Here’s another poor example of bad propaganda about cannabis. This author has an addicitive personality and she got addicted to marijuana. She could just as well become addicted to any other substance she took, including sugar and chocolate. Therefore everyone with an addictive personality is going to get addicted to cannabis, in her view. That’s the trouble with this article: it is her view only from her particular addiction.
I feel very badly for her. I wish that she had not suffered so. However, her reaction to the medicine was far outside the ordinary.
Cannabis may show up to be an addictive substance in the psychological sense. It makes us feel better, with fewer side effects, than most other pain relievers. Cannabis is not an addictive substance in the same way that opioids such as heroin and speed-drugs such as meth are addictive. There is no physical withdrawal, for most users. Most users can take it or leave it. Many of us discover lifesaving properties in the medicine. Then one might say that life is addictive.
People get addicted to all sorts of strange things. Yes, by that I mean such awful things as Rice Krispie Treats. Ewwww!
When people read a bad article like this they have one of two reactions: they compare it against other information they have and make a new decision, or they use it to justify an erroneously-held view.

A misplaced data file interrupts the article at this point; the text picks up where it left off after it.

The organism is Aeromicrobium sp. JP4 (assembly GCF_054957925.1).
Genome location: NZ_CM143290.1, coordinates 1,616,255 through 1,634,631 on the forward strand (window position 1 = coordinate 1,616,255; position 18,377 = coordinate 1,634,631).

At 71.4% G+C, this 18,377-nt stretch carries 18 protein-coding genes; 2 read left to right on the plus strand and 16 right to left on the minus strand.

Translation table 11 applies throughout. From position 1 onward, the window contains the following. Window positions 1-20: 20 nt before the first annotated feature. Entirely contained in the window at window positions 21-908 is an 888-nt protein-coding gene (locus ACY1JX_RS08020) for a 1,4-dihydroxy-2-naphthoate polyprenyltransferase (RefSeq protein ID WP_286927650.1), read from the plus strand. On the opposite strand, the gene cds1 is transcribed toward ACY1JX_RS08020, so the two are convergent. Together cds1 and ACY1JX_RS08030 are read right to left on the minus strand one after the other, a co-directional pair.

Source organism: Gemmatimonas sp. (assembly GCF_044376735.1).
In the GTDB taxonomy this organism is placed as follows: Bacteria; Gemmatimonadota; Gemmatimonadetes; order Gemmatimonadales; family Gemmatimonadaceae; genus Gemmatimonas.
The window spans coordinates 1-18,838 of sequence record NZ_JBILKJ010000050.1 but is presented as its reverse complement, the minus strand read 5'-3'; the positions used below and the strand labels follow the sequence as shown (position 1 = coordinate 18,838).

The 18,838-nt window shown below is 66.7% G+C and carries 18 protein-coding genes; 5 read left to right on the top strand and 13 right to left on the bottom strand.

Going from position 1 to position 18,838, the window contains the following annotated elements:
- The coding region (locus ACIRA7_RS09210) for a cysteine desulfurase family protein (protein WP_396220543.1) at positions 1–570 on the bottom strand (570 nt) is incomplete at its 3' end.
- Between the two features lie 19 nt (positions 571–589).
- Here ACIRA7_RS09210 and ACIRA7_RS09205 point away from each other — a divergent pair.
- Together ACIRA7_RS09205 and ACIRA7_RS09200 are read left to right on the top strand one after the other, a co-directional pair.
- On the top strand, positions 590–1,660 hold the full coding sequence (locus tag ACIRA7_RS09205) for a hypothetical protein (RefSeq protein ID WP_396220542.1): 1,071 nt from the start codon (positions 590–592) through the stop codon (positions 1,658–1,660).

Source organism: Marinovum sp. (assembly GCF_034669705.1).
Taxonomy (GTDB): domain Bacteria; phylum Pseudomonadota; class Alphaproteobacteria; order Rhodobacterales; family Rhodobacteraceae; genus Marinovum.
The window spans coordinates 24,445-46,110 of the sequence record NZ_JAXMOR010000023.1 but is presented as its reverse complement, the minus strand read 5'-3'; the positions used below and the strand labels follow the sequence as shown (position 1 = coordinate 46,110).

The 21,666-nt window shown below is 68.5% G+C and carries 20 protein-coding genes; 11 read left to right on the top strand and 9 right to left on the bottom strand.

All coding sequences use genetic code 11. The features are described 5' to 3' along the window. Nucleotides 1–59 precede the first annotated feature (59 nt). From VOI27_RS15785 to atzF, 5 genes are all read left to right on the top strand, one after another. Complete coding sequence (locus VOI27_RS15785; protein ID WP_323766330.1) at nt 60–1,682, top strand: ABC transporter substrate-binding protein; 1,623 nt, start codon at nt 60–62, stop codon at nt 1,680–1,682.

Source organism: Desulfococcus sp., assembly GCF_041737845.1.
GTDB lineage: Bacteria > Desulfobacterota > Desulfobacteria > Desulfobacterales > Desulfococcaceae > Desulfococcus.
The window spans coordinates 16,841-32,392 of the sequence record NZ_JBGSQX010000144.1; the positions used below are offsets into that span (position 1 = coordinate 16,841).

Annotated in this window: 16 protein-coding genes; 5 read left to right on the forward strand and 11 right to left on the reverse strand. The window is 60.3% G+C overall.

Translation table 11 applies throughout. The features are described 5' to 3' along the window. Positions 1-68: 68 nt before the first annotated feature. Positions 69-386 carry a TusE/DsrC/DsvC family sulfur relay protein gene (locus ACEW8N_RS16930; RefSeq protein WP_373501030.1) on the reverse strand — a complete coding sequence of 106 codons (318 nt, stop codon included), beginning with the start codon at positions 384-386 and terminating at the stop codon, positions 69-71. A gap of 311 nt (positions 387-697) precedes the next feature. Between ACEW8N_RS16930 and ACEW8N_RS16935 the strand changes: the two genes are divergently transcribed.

Among the many examples of defective reasoning include:
If you take marijuana, you will end up wanting to wear a beard and an ugly stocking cap, like the guy in the masthead.
Another breathlessly dreadful passage:
The strength of pot varies, and it’s impossible to predict its effect. How you react to marijuana depends on your size, what you’ve eaten, the medications you take. As I tapered off, one hit from a pipe or bong could leave me reeling, as if I’d had five drinks.
Wrong. The effect of cannabis is within one statistical variation from the norm. In a modern innovation which will shock the non-scientific part of the audience, people are able to purchase cannibis based on not only visual and aroma cues, but also for Indica/Sativa level and THC and THCA quantities. These are tested in labs just like your drug company uses.
So for now, this is two of the ten bad examples. Stay tuned for more! It’s just me here, ya know, and it’s slow going.